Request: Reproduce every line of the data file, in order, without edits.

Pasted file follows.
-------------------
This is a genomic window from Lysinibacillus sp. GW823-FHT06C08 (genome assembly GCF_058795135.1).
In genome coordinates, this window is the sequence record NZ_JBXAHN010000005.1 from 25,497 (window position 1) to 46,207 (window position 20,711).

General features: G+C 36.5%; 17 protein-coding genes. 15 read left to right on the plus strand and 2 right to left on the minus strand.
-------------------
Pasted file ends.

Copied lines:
This is a genomic window from Lysinibacillus sp. GW823-FHT06C08 (genome assembly GCF_058795135.1).
In genome coordinates, this window is the sequence record NZ_JBXAHN010000005.1 from 25,497 (window position 1) to 46,207 (window position 20,711).

General features: G+C 36.5%; 17 protein-coding genes. 15 read left to right on the plus strand and 2 right to left on the minus strand.